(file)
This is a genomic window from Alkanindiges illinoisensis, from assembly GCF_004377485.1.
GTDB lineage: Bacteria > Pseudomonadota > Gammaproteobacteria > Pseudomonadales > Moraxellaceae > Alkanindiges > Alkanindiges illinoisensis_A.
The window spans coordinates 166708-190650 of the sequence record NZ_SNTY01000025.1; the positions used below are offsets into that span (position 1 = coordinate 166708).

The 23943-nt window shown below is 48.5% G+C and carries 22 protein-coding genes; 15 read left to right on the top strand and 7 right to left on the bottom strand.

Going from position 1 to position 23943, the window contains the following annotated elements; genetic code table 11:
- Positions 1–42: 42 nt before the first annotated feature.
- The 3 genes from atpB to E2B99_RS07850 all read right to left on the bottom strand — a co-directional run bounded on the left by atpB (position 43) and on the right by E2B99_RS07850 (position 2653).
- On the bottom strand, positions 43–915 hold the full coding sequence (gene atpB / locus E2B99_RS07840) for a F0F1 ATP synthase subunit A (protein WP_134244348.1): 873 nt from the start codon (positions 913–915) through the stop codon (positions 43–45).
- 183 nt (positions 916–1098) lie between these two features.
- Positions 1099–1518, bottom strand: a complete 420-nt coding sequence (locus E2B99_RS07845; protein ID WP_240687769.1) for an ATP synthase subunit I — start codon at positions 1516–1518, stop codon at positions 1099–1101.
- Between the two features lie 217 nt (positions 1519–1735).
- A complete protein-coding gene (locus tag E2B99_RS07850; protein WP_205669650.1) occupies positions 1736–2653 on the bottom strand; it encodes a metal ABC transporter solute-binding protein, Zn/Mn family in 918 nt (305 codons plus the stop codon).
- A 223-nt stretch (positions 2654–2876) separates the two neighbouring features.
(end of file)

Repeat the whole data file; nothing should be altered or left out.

This is a genomic window from Alkanindiges illinoisensis, from assembly GCF_004377485.1.
GTDB lineage: Bacteria > Pseudomonadota > Gammaproteobacteria > Pseudomonadales > Moraxellaceae > Alkanindiges > Alkanindiges illinoisensis_A.
The window spans coordinates 166708-190650 of the sequence record NZ_SNTY01000025.1; the positions used below are offsets into that span (position 1 = coordinate 166708).

The 23943-nt window shown below is 48.5% G+C and carries 22 protein-coding genes; 15 read left to right on the top strand and 7 right to left on the bottom strand.

Going from position 1 to position 23943, the window contains the following annotated elements; genetic code table 11:
- Positions 1–42: 42 nt before the first annotated feature.
- The 3 genes from atpB to E2B99_RS07850 all read right to left on the bottom strand — a co-directional run bounded on the left by atpB (position 43) and on the right by E2B99_RS07850 (position 2653).
- On the bottom strand, positions 43–915 hold the full coding sequence (gene atpB / locus E2B99_RS07840) for a F0F1 ATP synthase subunit A (protein WP_134244348.1): 873 nt from the start codon (positions 913–915) through the stop codon (positions 43–45).
- 183 nt (positions 916–1098) lie between these two features.
- Positions 1099–1518, bottom strand: a complete 420-nt coding sequence (locus E2B99_RS07845; protein ID WP_240687769.1) for an ATP synthase subunit I — start codon at positions 1516–1518, stop codon at positions 1099–1101.
- Between the two features lie 217 nt (positions 1519–1735).
- A complete protein-coding gene (locus tag E2B99_RS07850; protein WP_205669650.1) occupies positions 1736–2653 on the bottom strand; it encodes a metal ABC transporter solute-binding protein, Zn/Mn family in 918 nt (305 codons plus the stop codon).
- A 223-nt stretch (positions 2654–2876) separates the two neighbouring features.